Toyota, Japan space agency join forces to develop moon rover

Mindy Sparks
March 13, 2019

The carmaker is working with the Japanese Aerospace Exploration Agency to build a pressurized rover for exploring the moon. JAXA is aiming to launch the system in 2029. "Fuel cells, which use clean power-generation methods, emit only water, and, due to their high energy density, they can provide a lot of energy, making them especially ideal for the project being discussed with JAXA", said Toyota Executive Vice President Terashi. In total, four expeditions are now planned that require use of the rover to traverse the Moon's surface.

Toyota President, Akio Toyoda said, "Going beyond the frameworks of countries or regions, I believe that our industry, which is constantly thinking about the role it should fulfil shares the same aspirations of worldwide space exploration".

"We aim to launch such a rover into space in 2029". This would boost the scientific potential of any Moon mission, and allow astronauts to study various features of the surface, collect samples from afar, and conduct experiments under a variety of conditions.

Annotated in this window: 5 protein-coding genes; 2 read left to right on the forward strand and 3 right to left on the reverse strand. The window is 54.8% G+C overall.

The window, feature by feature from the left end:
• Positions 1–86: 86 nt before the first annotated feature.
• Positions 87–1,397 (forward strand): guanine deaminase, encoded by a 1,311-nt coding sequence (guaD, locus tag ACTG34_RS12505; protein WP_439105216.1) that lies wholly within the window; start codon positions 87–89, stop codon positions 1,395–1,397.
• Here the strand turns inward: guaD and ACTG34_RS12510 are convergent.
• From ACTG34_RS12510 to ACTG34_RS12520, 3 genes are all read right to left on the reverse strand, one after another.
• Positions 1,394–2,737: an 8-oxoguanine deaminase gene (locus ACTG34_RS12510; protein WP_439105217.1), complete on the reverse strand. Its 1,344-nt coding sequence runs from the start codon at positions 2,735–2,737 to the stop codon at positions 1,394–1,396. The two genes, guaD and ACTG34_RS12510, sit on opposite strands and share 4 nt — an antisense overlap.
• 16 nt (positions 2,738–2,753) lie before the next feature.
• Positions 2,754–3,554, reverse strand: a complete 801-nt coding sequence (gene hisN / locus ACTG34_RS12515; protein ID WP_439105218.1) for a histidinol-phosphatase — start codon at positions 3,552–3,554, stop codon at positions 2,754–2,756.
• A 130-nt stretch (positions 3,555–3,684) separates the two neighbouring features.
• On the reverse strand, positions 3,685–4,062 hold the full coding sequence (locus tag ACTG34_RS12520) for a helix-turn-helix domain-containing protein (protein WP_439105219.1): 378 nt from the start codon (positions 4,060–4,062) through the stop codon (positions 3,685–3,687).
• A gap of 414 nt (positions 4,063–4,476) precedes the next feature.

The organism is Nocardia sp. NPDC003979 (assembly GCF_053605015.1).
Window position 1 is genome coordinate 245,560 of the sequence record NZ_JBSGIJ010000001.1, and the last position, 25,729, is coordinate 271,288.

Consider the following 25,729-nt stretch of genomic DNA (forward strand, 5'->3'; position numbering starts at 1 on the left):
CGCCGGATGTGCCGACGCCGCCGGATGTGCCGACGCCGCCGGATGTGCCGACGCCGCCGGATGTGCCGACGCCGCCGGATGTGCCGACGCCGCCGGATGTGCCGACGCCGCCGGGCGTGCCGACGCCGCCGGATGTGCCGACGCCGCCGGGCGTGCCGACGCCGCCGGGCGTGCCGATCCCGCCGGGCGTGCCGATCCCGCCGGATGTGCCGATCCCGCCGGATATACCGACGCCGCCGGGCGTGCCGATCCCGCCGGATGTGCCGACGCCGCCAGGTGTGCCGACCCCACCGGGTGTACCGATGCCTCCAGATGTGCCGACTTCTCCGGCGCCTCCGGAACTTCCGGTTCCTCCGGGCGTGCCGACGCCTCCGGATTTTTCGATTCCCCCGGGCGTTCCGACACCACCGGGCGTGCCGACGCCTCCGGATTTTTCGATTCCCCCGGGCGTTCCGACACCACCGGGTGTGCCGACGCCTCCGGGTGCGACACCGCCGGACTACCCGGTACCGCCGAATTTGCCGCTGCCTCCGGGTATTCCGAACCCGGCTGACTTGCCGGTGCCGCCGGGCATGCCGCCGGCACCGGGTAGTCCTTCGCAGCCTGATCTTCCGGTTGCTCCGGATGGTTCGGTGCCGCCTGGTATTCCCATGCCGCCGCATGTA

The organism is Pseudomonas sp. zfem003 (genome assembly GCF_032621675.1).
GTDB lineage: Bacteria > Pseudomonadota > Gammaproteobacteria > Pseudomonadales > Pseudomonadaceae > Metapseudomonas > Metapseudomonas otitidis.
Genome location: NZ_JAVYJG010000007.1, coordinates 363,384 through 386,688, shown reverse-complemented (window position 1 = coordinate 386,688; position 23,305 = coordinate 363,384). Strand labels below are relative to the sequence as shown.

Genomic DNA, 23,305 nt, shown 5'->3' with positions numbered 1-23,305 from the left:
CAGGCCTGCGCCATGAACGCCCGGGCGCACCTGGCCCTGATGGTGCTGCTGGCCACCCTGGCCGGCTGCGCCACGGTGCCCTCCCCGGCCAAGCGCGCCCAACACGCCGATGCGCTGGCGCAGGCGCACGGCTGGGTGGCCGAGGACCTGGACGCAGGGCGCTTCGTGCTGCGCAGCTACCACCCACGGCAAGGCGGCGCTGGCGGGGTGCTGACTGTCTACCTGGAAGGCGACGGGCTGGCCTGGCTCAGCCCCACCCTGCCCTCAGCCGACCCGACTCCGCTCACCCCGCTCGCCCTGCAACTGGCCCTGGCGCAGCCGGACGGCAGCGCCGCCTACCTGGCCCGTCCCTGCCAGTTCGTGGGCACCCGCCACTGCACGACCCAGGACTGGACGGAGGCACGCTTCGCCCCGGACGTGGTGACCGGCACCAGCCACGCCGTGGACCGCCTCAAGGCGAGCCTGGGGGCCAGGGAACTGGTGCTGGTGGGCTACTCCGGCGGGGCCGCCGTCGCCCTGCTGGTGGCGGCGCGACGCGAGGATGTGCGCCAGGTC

Toyota revealed plans for a moon rover in collaboration with the Japanese Aerospace Exploration Agency (JAXA) on Tuesday.

The Toyota Jaxa Lunar explorer is the size of two microbuses
The Toyota Jaxa Lunar explorer is the size of two microbuses

Sending humans back to the Moon is something that NASA and a number of other space agencies around the world are now working towards.

'Thus far, our joint study, has examined a preliminary concept for a manned, pressurized rover system, and we have identified the technological issues that must be solved, ' Wakata said.

Today, Toyota announced a somewhat vague agreement with JAXA that could result in a revolutionary lunar rover. Even with the limited amount of energy that can be transported to the moon, the pressurized rover would have a total lunar-surface cruising range of more than 10,000 km. Three LRVs went to the moon on separate Apollo missions (15, 16 and 17) and each of them was driven on the moon surface three times, one per day during the time the astronauts were there.


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